I hear parasocial relationships—the ones that resemble real relationships, but only when viewed from one angle—are not that good for your nervous system. To make the obvious explicit, they are fundamentally asymmetrical.
With the help of social media, I sometimes forget this: No celebrity I follow actually knows me. (Maybe a few minor blue checkmarks will occasionally heart my comments.) Yet the longer I follow a celeb, the harder it is to remember I don’t actually know them, either.
Humans are wired for relationships, for reciprocity. We expect it, and in the absence of, well, proof of its absence, we just sort of fill in the blanks—with something like friendliness, because while we have a factory setting for “one-sided worship of a goddess” we don’t like to flip that switch too often. And that’s why I kinda feel like Sam Irby is my pal.
It is not saying anything new to point out that we all now have far too many elevated people living, as it were, next door. We’re all aware that keeping up with the Joneses was already hard on us peasants in our feudal past, because the saying “Comparisons are odious” dates from the 1400s. (That was before people could use Facetune to make it look like those were real pearls hot-glued to their wimple.)
And now of course we’re supposed to be keeping up with the Kardashians and the Hadids, Beyoncé and the Biebers and also all their moms. It’s what the writer Freddie de Boer has called the “horror of multiplicity.” Celebs may be the 1%, but they occupy a much bigger slice of the social attention pie.
Where does that leave us? Down there on the bottom tier with the Joneses, I think. Here we are in this artificial, overstocked fish bowl, comparing ourselves to algorithms and holograms—because we can’t help it; that’s part of the horror—and we suffer from the comparison.
And as they said in the slightly less horrified 19th century, “Comparison is the thief of joy.”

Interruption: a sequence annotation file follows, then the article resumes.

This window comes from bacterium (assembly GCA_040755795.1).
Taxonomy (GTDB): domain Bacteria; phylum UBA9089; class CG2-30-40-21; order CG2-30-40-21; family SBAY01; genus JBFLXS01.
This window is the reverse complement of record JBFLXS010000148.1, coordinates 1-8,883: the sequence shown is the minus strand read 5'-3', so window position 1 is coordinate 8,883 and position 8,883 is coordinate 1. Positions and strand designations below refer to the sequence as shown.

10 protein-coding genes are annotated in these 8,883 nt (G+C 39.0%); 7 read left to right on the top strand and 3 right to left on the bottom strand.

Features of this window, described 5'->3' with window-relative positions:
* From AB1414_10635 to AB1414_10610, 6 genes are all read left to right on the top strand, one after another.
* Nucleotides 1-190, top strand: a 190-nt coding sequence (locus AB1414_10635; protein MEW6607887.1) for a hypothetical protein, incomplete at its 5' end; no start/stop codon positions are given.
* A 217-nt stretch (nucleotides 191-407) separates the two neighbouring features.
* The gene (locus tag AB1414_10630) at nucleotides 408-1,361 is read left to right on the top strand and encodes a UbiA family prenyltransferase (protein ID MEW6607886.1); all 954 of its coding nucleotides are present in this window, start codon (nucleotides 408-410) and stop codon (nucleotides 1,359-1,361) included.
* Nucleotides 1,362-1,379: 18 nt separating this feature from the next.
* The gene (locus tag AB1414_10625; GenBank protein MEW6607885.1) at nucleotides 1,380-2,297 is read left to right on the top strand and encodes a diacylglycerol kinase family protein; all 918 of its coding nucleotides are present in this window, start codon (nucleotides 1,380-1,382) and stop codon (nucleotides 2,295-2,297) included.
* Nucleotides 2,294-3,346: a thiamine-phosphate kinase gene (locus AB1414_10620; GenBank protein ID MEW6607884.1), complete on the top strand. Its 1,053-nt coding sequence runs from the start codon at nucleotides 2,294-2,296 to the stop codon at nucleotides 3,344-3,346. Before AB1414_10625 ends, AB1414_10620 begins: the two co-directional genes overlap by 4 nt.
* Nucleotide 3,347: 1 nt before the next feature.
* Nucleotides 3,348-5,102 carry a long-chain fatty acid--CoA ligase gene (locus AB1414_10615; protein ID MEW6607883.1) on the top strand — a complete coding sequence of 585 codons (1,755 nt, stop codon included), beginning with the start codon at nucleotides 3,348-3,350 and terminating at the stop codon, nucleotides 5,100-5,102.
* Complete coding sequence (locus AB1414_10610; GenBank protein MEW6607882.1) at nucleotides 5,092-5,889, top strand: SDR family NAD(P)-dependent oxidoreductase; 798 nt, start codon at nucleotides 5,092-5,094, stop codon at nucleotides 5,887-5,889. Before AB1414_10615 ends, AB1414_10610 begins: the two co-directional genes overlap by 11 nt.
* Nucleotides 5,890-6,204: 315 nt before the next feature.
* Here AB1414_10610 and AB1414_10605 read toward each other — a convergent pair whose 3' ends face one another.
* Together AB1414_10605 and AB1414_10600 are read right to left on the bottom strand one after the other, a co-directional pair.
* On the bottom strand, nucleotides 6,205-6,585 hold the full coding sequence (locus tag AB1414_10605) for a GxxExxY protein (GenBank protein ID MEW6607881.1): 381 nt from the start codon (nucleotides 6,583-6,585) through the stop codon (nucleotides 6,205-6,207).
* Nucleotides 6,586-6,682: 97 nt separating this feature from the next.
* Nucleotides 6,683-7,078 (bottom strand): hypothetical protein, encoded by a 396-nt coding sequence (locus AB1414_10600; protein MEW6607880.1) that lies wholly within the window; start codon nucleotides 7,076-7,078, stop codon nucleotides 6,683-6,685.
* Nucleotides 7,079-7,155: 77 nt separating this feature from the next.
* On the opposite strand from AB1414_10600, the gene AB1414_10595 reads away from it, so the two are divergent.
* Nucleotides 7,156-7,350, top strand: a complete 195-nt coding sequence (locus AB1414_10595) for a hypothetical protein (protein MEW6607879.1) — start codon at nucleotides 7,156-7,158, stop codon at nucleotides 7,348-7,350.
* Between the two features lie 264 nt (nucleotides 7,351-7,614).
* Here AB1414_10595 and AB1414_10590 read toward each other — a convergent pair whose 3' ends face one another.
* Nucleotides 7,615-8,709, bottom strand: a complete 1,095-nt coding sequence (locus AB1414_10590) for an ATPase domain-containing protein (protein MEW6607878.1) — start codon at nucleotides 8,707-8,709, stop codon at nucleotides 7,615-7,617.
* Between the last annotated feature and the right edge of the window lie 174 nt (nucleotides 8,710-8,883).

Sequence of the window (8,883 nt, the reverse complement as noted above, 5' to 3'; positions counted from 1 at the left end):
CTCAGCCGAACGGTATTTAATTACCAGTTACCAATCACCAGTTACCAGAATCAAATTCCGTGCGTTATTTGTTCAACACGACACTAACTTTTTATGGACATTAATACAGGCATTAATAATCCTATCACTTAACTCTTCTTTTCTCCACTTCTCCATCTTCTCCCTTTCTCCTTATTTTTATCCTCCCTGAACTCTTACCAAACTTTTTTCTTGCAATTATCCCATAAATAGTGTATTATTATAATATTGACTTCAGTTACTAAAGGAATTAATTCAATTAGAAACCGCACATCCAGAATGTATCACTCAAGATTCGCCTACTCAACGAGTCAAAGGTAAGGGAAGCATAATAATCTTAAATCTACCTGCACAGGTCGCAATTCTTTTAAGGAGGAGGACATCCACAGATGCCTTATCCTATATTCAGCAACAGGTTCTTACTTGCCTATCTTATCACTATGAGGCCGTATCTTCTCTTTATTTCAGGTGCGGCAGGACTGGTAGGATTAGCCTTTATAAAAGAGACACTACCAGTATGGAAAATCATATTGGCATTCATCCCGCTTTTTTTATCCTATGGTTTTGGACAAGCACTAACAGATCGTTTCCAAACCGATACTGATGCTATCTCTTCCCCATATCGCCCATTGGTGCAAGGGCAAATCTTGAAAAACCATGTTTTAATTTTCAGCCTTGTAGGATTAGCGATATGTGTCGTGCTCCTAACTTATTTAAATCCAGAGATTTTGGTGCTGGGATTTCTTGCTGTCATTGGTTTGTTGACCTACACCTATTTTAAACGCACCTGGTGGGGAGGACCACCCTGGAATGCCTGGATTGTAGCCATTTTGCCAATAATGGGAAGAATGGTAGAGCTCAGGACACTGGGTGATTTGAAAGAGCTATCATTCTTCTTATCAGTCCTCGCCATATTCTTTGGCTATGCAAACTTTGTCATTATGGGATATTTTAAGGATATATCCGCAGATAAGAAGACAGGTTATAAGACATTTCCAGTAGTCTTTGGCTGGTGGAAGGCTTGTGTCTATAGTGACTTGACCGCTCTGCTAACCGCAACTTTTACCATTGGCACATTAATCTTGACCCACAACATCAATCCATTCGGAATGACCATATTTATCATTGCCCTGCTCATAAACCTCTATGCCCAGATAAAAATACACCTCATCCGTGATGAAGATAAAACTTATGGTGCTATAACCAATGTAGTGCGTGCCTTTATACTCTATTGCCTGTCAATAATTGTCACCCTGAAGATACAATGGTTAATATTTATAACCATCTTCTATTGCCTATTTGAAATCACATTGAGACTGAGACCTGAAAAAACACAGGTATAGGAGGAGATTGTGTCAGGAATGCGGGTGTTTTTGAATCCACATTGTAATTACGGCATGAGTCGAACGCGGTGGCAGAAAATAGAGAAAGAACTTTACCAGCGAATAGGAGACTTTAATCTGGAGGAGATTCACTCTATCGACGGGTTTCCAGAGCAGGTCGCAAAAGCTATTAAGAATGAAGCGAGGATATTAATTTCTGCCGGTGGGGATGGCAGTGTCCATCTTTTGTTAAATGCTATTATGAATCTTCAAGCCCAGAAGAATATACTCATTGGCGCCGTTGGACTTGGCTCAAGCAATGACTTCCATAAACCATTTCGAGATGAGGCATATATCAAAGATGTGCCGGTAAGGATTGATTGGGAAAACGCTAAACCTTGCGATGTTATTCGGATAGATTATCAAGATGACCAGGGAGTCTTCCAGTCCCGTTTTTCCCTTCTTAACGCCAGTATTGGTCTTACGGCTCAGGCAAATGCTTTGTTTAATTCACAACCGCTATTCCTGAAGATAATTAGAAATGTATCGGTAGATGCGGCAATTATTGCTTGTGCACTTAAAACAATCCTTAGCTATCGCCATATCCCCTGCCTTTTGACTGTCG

It would also not be anything new to say, “Delete your social media apps now!” It would be very old and hand-wringing indeed. So I shan’t say that. I will let Jaron Lanier say it (read his thoughtful little book Ten Arguments for Deleting Your Social Media Accounts Right Now). And I will also say that when I read this mini-festo a few years ago, I left Facebook and didn’t look back. It’s been a massive life upgrade.
Unlike Lanier I’m still over on a couple other platforms, where I’ve begun reducing the horror of multiplicity by purging a lot of blue checkmarks from my feed. I find myself asking: Do I know this person? Can I even tell who they are, or is their avatar some anonymous infant or pet? Would I follow them if they weren’t famous? And what is their “influence” on me, anyway? Do they make me want to cook or knit, or do they make me despair about … everything?
Most important, are they here to make me laugh? Because yes to videos of cockatoos swinging in face-mask hammocks. Yes to all medieval tassel enthusiasts. Yes to impassioned pleas for taking the “t” off “tsunami.”
Because as they tell me in the 21st century, laughter is good for the nervous system. Feeling like I need to be six inches taller and 20 pounds lighter is not just to be one of the cool kids is not.
So tell us where you’ve landed in all of this. Have you decided that life is hopelessly intertwined with social media and resistance is futile? Have you curated your feed to a fare-thee-well and unfollowed anybody who makes you feel bad? Or have you gone medieval and left an app or even social media altogether? Or something else? Tell us—yes, irony noted!—in the comments below.